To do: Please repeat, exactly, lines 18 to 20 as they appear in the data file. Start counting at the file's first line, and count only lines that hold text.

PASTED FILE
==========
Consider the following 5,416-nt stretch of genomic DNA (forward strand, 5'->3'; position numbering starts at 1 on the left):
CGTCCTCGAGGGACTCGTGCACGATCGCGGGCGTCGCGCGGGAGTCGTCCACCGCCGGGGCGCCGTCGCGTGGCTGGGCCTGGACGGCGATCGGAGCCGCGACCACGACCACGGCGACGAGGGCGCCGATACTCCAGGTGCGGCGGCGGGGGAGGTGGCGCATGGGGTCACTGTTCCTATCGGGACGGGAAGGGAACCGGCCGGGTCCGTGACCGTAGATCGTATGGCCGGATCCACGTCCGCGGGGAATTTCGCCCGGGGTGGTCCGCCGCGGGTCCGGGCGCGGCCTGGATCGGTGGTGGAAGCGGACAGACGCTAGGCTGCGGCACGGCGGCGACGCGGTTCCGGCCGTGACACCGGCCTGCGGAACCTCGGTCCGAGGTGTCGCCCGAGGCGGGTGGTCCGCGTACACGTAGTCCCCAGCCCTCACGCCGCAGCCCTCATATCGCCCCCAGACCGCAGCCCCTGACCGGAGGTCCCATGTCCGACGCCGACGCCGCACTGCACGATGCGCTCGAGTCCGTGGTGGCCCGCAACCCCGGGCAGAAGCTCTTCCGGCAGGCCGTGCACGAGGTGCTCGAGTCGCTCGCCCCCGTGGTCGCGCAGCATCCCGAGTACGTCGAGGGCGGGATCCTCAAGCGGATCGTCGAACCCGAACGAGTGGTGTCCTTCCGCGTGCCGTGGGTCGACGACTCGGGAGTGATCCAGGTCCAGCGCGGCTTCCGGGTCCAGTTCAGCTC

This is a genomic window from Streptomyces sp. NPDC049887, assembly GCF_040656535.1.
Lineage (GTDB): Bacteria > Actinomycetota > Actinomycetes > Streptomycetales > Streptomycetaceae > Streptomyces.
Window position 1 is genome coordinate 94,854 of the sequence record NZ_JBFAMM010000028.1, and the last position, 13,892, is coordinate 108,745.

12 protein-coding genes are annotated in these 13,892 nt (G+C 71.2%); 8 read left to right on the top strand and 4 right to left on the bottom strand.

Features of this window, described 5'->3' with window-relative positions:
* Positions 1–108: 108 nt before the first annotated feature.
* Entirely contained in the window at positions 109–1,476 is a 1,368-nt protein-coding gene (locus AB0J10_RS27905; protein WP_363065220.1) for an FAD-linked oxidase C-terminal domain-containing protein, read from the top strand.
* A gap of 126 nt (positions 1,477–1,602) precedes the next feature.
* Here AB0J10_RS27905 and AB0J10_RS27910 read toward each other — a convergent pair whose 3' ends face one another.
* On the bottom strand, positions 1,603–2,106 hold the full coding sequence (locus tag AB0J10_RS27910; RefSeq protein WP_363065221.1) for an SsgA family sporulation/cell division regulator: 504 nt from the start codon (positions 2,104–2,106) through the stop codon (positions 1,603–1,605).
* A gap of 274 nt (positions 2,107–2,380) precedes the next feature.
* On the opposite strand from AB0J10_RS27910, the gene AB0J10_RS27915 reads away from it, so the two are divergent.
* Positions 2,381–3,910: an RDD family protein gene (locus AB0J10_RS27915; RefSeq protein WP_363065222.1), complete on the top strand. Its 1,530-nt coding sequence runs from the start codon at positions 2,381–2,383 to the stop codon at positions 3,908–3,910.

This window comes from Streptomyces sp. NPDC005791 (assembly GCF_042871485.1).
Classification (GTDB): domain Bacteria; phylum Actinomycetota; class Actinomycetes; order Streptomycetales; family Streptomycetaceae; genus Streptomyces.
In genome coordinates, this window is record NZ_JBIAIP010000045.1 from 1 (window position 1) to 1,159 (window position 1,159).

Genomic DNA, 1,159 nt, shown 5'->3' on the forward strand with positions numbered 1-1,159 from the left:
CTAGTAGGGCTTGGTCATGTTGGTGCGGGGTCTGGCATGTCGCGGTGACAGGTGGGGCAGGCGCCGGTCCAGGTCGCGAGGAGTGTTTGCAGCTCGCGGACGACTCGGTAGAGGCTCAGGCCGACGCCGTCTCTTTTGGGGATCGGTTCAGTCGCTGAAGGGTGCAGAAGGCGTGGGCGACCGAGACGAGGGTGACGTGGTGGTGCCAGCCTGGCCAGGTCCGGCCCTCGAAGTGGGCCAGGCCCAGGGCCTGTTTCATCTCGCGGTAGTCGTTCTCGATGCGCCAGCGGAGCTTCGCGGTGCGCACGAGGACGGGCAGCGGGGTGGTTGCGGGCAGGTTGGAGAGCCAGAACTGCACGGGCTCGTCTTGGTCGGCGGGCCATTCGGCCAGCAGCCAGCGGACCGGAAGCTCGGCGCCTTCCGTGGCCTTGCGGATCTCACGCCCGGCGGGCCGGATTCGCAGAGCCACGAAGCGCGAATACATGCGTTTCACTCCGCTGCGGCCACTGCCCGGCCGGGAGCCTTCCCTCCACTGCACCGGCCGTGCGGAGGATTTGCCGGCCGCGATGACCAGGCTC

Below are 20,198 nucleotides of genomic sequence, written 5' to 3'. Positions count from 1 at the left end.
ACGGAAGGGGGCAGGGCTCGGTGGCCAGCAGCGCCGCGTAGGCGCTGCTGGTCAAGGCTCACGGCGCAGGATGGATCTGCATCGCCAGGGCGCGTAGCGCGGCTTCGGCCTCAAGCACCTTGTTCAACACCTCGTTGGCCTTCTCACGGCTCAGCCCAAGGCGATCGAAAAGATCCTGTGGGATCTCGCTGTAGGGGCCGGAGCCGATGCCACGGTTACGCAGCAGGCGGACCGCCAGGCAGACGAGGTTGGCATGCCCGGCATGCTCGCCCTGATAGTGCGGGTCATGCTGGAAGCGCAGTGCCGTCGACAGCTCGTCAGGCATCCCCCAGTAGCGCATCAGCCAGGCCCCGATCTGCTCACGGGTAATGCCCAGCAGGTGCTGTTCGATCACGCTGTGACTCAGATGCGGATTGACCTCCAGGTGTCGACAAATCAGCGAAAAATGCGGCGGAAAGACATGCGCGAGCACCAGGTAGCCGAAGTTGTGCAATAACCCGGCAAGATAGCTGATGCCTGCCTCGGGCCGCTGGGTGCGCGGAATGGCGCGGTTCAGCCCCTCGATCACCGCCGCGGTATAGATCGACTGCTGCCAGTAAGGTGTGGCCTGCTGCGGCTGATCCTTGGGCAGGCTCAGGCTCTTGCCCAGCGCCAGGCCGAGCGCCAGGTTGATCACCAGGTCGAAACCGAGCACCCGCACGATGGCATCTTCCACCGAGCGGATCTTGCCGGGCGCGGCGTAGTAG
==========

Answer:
In genome coordinates, this window is record NZ_JBIAIP010000045.1 from 1 (window position 1) to 1,159 (window position 1,159).

Genomic DNA, 1,159 nt, shown 5'->3' on the forward strand with positions numbered 1-1,159 from the left:
CTAGTAGGGCTTGGTCATGTTGGTGCGGGGTCTGGCATGTCGCGGTGACAGGTGGGGCAGGCGCCGGTCCAGGTCGCGAGGAGTGTTTGCAGCTCGCGGACGACTCGGTAGAGGCTCAGGCCGACGCCGTCTCTTTTGGGGATCGGTTCAGTCGCTGAAGGGTGCAGAAGGCGTGGGCGACCGAGACGAGGGTGACGTGGTGGTGCCAGCCTGGCCAGGTCCGGCCCTCGAAGTGGGCCAGGCCCAGGGCCTGTTTCATCTCGCGGTAGTCGTTCTCGATGCGCCAGCGGAGCTTCGCGGTGCGCACGAGGACGGGCAGCGGGGTGGTTGCGGGCAGGTTGGAGAGCCAGAACTGCACGGGCTCGTCTTGGTCGGCGGGCCATTCGGCCAGCAGCCAGCGGACCGGAAGCTCGGCGCCTTCCGTGGCCTTGCGGATCTCACGCCCGGCGGGCCGGATTCGCAGAGCCACGAAGCGCGAATACATGCGTTTCACTCCGCTGCGGCCACTGCCCGGCCGGGAGCCTTCCCTCCACTGCACCGGCCGTGCGGAGGATTTGCCGGCCGCGATGACCAGGCTC